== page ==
Professional gymnasts have very flexible and limber bodies, due to years of practice and training. However, gymnasts suffer a high rate of injury, both in practice and in competition. It’s the sport with the highest injury rate in college sports for women. Those who are starting out with gymnastics aren’t familiar with the complex movements of the sport, thus making them even more susceptible to injury.
Common upper body injuries sustained while practicing or competing in gymnastics include elbow dislocations, wrist sprains, and tears of the tendons. Lower body injuries are also common in the sport, with inexperienced gymnasts often suffering from fractures, strains, and sprains in the knees and ankles.
If you’re a beginner and are concerned about getting injured, all you need to do is follow a few guidelines and you’ll be at the top of your game every time you show up for practice.
- Stay fit. Make sure that you’re in good shape at all times. Even when you’re not practicing gymnastics, have a fitness routine that you do at home–incorporate cardio, strength training and flexibility exercises into your workout regimen. If you’re not in good physical condition, you won’t be able to do your gymnastics moves properly.
- Warm up and stretch before practice. Before you start your gymnastics session, take the time to do some jumping jacks, lunges, or squats, or run in place for a few minutes. If your muscles are cold or stiff, they’re more prone to injury.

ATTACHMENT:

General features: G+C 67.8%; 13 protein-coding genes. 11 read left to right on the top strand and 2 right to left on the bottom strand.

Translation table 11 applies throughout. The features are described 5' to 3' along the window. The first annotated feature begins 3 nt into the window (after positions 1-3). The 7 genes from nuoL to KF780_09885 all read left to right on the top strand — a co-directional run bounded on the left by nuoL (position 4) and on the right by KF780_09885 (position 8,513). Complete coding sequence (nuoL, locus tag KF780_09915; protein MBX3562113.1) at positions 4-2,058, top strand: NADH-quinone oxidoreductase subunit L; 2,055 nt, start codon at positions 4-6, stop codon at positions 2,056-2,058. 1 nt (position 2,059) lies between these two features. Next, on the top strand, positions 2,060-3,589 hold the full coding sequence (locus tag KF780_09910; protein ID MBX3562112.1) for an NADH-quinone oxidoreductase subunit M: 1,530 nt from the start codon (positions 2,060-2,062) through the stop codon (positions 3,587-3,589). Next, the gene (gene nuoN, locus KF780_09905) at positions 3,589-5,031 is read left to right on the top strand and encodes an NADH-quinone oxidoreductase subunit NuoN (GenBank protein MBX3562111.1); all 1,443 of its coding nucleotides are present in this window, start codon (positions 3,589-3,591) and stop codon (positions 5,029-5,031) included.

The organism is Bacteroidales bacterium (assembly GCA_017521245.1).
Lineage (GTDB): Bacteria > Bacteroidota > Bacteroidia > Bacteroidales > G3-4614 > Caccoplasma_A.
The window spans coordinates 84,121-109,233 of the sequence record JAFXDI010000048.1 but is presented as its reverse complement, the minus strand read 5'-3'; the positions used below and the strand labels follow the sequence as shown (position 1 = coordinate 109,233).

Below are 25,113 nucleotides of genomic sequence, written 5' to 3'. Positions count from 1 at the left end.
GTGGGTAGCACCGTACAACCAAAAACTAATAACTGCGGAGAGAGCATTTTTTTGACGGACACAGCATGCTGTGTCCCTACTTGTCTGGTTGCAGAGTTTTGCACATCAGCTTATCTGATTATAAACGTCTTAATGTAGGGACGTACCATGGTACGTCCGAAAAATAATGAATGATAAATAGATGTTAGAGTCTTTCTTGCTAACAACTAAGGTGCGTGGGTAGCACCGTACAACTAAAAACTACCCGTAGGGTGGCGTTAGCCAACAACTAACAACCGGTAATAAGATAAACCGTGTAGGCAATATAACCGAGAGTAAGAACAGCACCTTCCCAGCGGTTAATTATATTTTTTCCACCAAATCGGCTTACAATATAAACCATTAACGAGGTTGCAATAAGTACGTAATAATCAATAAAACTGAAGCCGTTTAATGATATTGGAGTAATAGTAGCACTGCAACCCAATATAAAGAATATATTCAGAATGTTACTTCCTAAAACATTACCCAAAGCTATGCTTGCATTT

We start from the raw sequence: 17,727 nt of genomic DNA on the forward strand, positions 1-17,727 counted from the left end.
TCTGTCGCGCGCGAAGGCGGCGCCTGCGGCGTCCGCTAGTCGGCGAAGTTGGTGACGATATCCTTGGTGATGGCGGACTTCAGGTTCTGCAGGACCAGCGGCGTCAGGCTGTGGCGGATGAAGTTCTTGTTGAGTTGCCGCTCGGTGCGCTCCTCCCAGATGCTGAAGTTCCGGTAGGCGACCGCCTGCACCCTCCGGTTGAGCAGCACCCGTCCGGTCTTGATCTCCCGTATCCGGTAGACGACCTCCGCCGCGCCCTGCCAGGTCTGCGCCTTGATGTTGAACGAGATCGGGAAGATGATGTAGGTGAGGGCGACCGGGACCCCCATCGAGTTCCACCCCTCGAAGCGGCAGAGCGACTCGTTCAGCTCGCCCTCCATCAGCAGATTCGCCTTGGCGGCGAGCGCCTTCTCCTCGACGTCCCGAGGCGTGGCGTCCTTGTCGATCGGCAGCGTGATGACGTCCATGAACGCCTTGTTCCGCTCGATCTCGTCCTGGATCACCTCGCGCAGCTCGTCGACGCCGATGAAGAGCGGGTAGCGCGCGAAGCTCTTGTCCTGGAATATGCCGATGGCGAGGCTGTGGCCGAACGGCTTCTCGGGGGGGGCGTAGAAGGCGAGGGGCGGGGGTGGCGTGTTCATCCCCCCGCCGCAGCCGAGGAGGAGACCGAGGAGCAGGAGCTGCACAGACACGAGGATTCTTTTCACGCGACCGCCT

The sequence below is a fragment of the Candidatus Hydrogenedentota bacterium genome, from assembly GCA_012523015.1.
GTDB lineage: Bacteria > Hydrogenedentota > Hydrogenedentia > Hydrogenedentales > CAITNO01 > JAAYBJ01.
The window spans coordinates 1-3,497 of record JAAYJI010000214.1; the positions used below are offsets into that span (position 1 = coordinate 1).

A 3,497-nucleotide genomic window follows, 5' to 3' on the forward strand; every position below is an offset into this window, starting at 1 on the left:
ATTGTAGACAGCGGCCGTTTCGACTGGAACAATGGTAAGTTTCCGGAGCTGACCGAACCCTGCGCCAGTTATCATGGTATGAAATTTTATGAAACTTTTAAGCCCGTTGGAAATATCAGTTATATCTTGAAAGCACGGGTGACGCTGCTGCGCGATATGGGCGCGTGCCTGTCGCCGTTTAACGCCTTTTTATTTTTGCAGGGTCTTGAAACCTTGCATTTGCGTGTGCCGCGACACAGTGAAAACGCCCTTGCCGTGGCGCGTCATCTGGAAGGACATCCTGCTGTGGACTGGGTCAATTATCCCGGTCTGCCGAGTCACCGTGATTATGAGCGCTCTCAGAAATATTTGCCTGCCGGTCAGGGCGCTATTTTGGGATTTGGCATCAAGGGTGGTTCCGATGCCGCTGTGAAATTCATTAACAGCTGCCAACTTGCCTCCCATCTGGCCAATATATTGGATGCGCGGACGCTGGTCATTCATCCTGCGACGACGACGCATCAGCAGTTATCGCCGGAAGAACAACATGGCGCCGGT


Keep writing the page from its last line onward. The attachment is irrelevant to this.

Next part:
- Cool down and stretch after practice. After a long gymnastics workout, you may be too sore or too tired to do any stretches. But if you take a minute to stretch your muscles, you’ll reduce your risk of injury and maintain flexibility.
- Stay hydrated. It’s crucial to get enough water, or your athletic performance will suffer. If your body doesn’t have the water it needs, it won’t be able to cool itself properly. Experts recommend drinking a glass or two of water 2 hours before exercising, and another glass after. If your gymnastics session is lengthy, try and take a water break every 20 minutes.
- Make sure you’re dressed for the sport. Every gymnastics coach has different recommendations when it comes to proper attire. Consult with your coach before practice, but they’ll probably tell you to wear some sort of flexible clothing.
- Get your technique right. Beginners often attempt to perform elaborate moves without knowing what they’re doing. Always talk to your coach before trying to do a new move. A coach should also “spot” (watch and monitor) a beginner gymnast, to make sure they’re doing moves correctly. If you’re a beginner and trying to learn a new skill, your coach should fit you with a safety harness as a precaution.
- Be prepared for injuries regardless. In the event that you do suffer an injury, your coach should be trained to administer first aid.
If you adhere to the above guidelines, you can ensure that you properly develop your gymnastics skills without worrying about getting injured in the process.